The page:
The Silence Between Words

The spaces between words or sentences in your presentation can have an effect on the words you actually speak. There are times when you should use the pause to be effective. As Mark Twain said, “The right word may be effective, but no word was ever as effective as a rightly timed pause.”

Use the pause when you want the audience to anticipate what you will say next. For example you might say, “There are three pieces of information you must know before you can start the process. The first is…. Often the listener will mentally guess what the first part is before you speak it and will pay better attention because he or she is engaged mentally.

Pause before you answer a question a listener has asked. This gives you a moment to think of your answer and this silence also helps the listener know you are seriously thinking about the best answer to the question. This is a way of validating the listener and his or her question

The pause can add drama to a significant point you are going to make. For example, one of the most memorable quotations of Winston Churchill was in his first speech to the House of Commons on May 13, 1940, where he sought a vote of confidence in his completely new party government. He said, “I have nothing to offer but blood, toil, tears, and sweat.”  To speak those four words without a pause between each would weaken the overall impact of the message of courage and fortitude.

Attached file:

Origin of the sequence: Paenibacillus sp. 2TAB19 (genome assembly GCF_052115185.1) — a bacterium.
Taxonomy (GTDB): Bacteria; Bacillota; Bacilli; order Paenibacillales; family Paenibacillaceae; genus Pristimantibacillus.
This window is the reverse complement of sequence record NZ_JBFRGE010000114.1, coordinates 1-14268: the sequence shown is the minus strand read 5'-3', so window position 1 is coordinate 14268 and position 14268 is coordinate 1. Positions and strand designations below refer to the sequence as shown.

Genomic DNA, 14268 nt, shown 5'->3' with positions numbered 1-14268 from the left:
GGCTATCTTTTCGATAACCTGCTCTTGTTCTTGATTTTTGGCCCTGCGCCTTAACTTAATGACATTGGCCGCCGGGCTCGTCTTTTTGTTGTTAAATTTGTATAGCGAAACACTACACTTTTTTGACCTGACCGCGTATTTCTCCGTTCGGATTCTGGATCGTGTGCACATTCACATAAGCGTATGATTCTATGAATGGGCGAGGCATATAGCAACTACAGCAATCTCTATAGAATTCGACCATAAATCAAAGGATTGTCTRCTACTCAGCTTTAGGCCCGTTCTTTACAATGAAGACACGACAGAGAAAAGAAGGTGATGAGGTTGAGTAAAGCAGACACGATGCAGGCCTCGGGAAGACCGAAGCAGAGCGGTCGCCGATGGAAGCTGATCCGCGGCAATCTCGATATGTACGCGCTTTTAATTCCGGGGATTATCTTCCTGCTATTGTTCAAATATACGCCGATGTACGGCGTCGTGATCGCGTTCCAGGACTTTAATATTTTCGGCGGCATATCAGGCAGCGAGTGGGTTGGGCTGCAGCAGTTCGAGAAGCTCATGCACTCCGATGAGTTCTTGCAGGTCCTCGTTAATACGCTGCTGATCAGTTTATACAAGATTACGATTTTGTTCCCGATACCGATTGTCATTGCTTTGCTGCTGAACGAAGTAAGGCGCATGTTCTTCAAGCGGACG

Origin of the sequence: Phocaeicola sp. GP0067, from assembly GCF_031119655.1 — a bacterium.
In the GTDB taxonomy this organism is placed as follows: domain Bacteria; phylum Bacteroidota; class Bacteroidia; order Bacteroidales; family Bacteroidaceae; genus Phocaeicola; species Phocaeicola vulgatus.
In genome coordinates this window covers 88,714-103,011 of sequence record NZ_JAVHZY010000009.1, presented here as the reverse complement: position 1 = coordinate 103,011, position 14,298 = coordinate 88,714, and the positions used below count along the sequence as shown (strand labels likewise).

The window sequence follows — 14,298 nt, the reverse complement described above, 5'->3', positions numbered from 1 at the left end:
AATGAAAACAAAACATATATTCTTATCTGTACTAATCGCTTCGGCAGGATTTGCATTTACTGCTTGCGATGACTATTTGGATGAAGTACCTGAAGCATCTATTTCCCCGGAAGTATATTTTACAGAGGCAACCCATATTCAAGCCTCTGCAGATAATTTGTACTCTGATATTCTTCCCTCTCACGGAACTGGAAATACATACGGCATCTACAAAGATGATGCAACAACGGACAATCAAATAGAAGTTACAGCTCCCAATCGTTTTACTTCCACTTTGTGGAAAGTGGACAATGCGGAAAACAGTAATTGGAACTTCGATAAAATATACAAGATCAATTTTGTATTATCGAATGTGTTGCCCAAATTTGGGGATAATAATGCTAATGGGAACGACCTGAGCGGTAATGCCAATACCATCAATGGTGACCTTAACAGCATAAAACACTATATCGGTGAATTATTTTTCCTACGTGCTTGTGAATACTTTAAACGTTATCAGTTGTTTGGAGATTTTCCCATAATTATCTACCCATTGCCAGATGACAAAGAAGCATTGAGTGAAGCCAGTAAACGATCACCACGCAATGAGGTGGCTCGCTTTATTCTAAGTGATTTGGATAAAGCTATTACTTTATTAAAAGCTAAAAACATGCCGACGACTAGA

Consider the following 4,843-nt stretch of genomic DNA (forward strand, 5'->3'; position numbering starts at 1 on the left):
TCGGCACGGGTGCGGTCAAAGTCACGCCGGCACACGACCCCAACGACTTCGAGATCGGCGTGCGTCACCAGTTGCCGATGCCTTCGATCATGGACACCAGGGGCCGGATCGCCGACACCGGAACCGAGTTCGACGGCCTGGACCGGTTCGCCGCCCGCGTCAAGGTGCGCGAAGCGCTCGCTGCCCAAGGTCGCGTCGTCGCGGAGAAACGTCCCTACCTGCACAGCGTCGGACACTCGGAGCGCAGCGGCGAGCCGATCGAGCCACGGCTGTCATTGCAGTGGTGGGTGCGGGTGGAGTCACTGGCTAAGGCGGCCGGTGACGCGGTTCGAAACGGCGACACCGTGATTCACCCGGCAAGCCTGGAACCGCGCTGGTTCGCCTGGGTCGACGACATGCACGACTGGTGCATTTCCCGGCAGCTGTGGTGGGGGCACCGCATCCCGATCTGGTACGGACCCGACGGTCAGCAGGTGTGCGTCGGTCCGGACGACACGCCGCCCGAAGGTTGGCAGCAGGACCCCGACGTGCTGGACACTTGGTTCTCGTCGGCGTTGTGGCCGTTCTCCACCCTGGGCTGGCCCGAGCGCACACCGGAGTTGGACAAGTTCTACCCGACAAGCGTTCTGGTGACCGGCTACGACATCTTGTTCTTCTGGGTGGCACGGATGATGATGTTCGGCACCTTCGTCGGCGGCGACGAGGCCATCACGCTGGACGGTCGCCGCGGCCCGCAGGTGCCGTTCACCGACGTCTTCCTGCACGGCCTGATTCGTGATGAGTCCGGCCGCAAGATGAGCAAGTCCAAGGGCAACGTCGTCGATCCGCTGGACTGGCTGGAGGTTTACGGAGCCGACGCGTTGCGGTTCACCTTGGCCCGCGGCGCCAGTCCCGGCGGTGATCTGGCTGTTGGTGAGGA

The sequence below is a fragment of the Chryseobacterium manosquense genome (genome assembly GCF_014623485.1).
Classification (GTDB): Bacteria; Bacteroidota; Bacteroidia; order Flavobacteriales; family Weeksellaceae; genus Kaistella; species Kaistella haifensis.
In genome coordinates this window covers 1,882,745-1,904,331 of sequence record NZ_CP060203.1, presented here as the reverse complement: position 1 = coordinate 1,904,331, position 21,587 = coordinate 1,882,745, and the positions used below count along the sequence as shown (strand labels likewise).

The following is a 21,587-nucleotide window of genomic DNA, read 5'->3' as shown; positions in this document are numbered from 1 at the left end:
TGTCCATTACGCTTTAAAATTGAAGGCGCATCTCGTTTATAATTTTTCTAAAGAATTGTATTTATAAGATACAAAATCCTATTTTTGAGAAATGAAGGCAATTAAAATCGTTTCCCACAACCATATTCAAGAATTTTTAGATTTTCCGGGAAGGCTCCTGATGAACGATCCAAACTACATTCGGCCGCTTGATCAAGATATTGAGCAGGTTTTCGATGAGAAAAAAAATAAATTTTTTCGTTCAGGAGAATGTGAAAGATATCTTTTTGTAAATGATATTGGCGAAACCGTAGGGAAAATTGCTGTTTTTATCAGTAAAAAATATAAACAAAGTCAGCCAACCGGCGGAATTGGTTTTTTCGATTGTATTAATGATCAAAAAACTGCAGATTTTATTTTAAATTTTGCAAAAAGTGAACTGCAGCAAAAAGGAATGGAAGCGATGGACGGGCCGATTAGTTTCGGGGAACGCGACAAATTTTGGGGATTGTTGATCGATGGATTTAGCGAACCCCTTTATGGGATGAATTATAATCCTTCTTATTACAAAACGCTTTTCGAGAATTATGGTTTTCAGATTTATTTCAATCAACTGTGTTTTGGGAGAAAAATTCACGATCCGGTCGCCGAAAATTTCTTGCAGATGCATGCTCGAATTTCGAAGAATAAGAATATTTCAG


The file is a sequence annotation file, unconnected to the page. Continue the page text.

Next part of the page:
Pause if you feel the audience is not listening. This might be an extended pause as you move from one major section to another. With the silence, the listener will soon look up to check on the reason for the silence. You don’t have to say, “Pay attention”; the pause will do it for you.

There may be occasions when you pause in the middle of a sentence before you speak a word you want the audience to especially remember. Maybe the word is a new word connected to the message you want them to remember. You might say, “In order to connect well with your customers, they must see…consistency… in your service to them.”

Or you could pause to stress the punch line of your story. For example, you could say, “I was excited to visit Kansas City. But when I got there, I discovered my luggage was visiting…Tokyo!”

Finally, when the unexpected occurs during your speech, don’t panic; instead pause to figure out what action should be taken. You are speaking after a meal and somehow the kitchen staff chooses to bring out the dessert as you are in the introduction of your speech. You hear the clattering of plates and utensils as you seek to speak over the noise. Pause for a moment to decide:  1) speak over the noise, or 2) wait until the desserts are in front of the listeners.  Either would be acceptable. This might even give time for the person in charge of the event to postpone the dessert. At some point, you can quip,  “Hope my speech is as tasty as those desserts look.”

Remember it is not just the words you speak; it is also the silence between words that will affect the impact of your presentation.

Steve Boyd
Steve Boyd
Stephen D. Boyd, Ph.D., CSP, is Professor Emeritus of Speech Communication, College of Informatics, Northern Kentucky University, near Cincinnati. Steve won the Toastmasters International Speech Contest in 1970 and was chosen Outstanding Professor of the Year at NKU in 1984, among other awards and honors. Since retiring, he volunteers with nonprofits, spends time with family, travels, preaches occasionally, and enjoys reading and writing. Contact Steve at (859) 866-5693 or at

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